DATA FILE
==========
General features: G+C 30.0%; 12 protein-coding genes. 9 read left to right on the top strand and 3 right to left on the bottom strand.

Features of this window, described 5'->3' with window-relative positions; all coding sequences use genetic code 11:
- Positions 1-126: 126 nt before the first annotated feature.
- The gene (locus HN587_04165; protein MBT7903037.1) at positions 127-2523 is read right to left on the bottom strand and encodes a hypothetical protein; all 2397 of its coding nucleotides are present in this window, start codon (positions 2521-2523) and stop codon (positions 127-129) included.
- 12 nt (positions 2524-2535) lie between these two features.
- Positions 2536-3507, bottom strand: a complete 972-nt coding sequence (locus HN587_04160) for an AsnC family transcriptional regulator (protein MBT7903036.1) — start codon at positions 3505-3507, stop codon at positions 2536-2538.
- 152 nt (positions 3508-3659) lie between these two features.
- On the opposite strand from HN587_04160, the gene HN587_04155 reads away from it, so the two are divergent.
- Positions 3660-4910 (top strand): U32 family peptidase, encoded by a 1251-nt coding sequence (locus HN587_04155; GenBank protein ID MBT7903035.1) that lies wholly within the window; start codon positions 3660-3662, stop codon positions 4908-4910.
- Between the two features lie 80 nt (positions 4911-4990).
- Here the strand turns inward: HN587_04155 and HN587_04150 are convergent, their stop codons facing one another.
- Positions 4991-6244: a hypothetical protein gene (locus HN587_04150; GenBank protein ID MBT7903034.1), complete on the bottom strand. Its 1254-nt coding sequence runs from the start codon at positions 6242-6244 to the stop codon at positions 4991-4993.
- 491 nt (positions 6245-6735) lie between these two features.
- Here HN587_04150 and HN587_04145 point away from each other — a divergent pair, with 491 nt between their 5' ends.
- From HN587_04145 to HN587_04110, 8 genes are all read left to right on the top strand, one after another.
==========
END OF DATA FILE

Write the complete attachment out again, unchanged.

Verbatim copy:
General features: G+C 30.0%; 12 protein-coding genes. 9 read left to right on the top strand and 3 right to left on the bottom strand.

Features of this window, described 5'->3' with window-relative positions; all coding sequences use genetic code 11:
- Positions 1-126: 126 nt before the first annotated feature.
- The gene (locus HN587_04165; protein MBT7903037.1) at positions 127-2523 is read right to left on the bottom strand and encodes a hypothetical protein; all 2397 of its coding nucleotides are present in this window, start codon (positions 2521-2523) and stop codon (positions 127-129) included.
- 12 nt (positions 2524-2535) lie between these two features.
- Positions 2536-3507, bottom strand: a complete 972-nt coding sequence (locus HN587_04160) for an AsnC family transcriptional regulator (protein MBT7903036.1) — start codon at positions 3505-3507, stop codon at positions 2536-2538.
- 152 nt (positions 3508-3659) lie between these two features.
- On the opposite strand from HN587_04160, the gene HN587_04155 reads away from it, so the two are divergent.
- Positions 3660-4910 (top strand): U32 family peptidase, encoded by a 1251-nt coding sequence (locus HN587_04155; GenBank protein ID MBT7903035.1) that lies wholly within the window; start codon positions 3660-3662, stop codon positions 4908-4910.
- Between the two features lie 80 nt (positions 4911-4990).
- Here the strand turns inward: HN587_04155 and HN587_04150 are convergent, their stop codons facing one another.
- Positions 4991-6244: a hypothetical protein gene (locus HN587_04150; GenBank protein ID MBT7903034.1), complete on the bottom strand. Its 1254-nt coding sequence runs from the start codon at positions 6242-6244 to the stop codon at positions 4991-4993.
- 491 nt (positions 6245-6735) lie between these two features.
- Here HN587_04150 and HN587_04145 point away from each other — a divergent pair, with 491 nt between their 5' ends.
- From HN587_04145 to HN587_04110, 8 genes are all read left to right on the top strand, one after another.